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Review: Systematic Innovation Newsletter by CREAX

Review: Systematic Innovation Newsletter by CREAX

| On 07, Jul 2005

Reviewed by: Ralph Czerepinski, Marco Aurelio de Carvahlo

Details: Free, on-line. Past issues are linked together. Go to to subscribe, or to to see one issue.

Since the beginning of 2005, those of us fortunate to be on Simon Dewulf’s mailing list have been receiving the CREAX Newsletter. This is a refreshing way of tying today’s technological advances to their underlying TRIZ components. Each of the evaluated CREAX newsletters included descriptions of four innovations from different areas.

Because the products and systems that are reviewed are drawn from new products and services, they are new and interesting. They come with links to the original webpage for readers who are interested in the actual items, but they have enough description for the reader who just wants a quick TRIZ example. Most are presented as illustrations of evolutionary trends. The illustrations are colorful, and the TRIZ evolutionary trends are presented with a brief general description, and small cartoons illustrating three steps of the trend.

Each edition contains four examples from widely differing fields, sometimes even presented with a touch of humor. I couldn’t help but laugh at the babysuit/floor sweeper illustration of resource utilization in the April’05 edition:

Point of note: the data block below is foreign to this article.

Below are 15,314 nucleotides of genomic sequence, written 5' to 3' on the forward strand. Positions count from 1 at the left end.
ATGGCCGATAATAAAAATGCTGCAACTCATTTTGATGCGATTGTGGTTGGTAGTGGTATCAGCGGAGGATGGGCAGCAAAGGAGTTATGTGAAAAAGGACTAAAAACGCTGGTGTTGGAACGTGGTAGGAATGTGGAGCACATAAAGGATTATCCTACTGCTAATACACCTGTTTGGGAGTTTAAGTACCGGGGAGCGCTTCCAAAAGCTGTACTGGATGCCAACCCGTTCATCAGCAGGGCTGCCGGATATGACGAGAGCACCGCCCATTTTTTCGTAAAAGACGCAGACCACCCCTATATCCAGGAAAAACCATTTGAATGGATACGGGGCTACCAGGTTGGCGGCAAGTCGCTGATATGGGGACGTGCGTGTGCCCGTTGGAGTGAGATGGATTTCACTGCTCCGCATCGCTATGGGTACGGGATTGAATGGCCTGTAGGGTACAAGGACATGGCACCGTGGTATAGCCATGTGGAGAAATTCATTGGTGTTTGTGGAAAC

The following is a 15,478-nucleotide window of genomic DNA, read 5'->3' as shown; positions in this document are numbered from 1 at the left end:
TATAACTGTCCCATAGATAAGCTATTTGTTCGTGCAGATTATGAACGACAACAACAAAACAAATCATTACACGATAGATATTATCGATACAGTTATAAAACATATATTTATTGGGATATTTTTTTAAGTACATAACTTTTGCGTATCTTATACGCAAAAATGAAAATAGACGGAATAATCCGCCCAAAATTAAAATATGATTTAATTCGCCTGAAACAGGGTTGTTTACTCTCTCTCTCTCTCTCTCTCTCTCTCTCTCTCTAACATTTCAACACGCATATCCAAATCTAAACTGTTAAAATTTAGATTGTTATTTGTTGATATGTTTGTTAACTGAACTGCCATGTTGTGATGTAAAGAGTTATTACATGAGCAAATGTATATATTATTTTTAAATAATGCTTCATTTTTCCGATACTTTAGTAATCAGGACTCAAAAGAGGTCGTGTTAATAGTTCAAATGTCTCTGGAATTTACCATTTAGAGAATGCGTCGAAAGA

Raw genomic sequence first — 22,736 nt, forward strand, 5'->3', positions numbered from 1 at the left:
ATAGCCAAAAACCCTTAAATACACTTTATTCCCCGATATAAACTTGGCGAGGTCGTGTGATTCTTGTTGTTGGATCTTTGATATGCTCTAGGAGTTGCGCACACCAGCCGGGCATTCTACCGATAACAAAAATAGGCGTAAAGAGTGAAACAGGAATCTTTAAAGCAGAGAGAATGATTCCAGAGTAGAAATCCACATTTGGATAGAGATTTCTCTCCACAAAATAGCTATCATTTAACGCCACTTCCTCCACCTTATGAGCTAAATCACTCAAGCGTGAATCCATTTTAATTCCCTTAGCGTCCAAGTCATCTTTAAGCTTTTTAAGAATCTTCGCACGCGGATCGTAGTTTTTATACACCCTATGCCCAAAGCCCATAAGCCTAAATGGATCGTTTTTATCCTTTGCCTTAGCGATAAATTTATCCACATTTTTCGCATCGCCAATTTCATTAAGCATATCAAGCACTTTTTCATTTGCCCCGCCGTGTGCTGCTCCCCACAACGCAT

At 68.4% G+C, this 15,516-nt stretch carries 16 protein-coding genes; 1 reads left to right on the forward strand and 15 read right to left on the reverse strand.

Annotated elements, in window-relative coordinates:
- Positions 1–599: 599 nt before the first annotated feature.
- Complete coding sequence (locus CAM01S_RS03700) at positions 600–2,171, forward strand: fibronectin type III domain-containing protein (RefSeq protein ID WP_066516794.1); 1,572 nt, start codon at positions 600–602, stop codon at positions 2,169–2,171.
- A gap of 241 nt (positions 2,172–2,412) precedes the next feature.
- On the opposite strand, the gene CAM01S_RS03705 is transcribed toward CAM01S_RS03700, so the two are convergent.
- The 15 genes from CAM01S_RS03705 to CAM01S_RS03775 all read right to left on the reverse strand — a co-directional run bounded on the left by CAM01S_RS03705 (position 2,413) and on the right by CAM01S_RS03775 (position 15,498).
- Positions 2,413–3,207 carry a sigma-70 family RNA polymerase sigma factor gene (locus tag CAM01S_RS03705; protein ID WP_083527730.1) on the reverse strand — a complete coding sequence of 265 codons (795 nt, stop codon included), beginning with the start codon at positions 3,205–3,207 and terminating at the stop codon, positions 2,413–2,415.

For the most part, these are presented in the form of a press-release paragraph with picture, and with minimal self-advertising from CREAX. Many of these are reader submitted, and CREAX invites this contribution from readers.

Historically, collecting cardfiles with innovative ideas coming from different areas has been a strategy used by many creative people, and particularly by TRIZ developers and practitioners. Altshuller himself used cardfiles and incentivized their use by his students. In this sense, CREAX newsletters add value by providing subscribers with interesting examples of innovations. The subscriber might, however, disagree with the analogies established between innovations and TRIZ / Systematic Innovation concepts and tools.

Yet, the examples will still be useful—when I disagree with someone else’s analysis, it makes me review my analysis and assumptions, and can be a good learning experience.

In short, the CREAX newsletter is a very refreshing way to keep my personal TRIZ battery charged, and it reminds me to look at all new innovations with a TRIZ mind-set.